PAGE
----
Standing in the precincts of Woljeongsa Temple established by a renowned Silla monk, Buddhist Monk Jajang (c.
658), this stone pagoda is attended to by two stone bodhisattvas seated at opposite sides.
The pagoda consists of an octagonal double-tier base, a nine-story main body, and a finial.
The base has its sides carved with “elephant eye” design and footstalls on top of each tier to support the upper structure.
Compared with other multiple-story pagodas built in the same period and wherein each level is notably smaller than the last one, this pagoda maintains almost the same height and size from the second level upward and has niches on the four sides of its first story, which had once been used to enshrine Buddha images.
The roof stones have their eight corners gently turned up, each with a bronze bell hung under it; its eaves are simply trimmed without stepped cornices.
The pagoda displays a finial of multiple ornaments, with those of the lower portion made of stone and those of the upper portion made of gilt-bronze; their original condition is perfectly preserved.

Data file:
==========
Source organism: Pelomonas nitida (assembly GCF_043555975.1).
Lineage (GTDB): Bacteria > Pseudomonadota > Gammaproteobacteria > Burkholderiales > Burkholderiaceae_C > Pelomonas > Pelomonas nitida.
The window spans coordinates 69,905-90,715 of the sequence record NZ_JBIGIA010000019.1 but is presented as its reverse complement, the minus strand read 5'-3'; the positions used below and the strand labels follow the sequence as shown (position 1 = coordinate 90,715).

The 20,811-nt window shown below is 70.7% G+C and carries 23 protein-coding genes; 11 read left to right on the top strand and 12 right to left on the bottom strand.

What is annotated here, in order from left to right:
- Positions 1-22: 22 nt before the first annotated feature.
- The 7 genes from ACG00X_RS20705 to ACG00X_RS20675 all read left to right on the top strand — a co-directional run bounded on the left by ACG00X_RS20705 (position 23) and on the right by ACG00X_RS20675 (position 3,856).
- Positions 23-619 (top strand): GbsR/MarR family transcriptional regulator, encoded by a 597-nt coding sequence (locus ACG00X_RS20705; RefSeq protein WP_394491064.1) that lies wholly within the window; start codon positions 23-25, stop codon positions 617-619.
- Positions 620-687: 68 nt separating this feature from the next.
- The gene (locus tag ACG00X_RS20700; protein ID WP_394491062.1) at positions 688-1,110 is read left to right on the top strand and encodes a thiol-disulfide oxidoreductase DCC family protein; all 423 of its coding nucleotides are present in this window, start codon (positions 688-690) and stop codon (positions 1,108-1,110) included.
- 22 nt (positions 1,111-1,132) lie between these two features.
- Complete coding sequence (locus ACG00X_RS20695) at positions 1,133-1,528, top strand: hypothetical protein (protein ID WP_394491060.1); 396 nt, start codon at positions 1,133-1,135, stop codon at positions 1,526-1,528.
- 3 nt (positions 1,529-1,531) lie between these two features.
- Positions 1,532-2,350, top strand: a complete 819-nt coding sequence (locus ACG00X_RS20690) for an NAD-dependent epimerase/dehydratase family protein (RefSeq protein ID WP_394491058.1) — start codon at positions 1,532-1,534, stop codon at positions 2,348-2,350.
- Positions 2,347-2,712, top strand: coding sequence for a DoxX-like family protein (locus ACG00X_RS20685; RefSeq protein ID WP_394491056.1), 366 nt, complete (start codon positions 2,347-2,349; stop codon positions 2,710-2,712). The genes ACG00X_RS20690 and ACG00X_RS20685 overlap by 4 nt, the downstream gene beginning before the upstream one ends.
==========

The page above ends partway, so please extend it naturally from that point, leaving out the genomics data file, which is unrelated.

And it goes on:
The pagoda represents the tendency of early Goryeo Period wherein the square pagodas of the early period were gradually replaced by polygonal pagodas particularly in the northern areas on the Korean Peninsula.
It is a fine example of the polygonal multi-storied pagodas built during the Goryeo Period, exhibiting excellent carving skills and perfect proportion that reflect the splendor in and sophisticated aesthetic taste of the Goryeo aristocracy.
The pagoda with its bronze wind bells and gilt-bronze finial ornaments also provides valuable sources of knowledge regarding the metal art and craft of the period.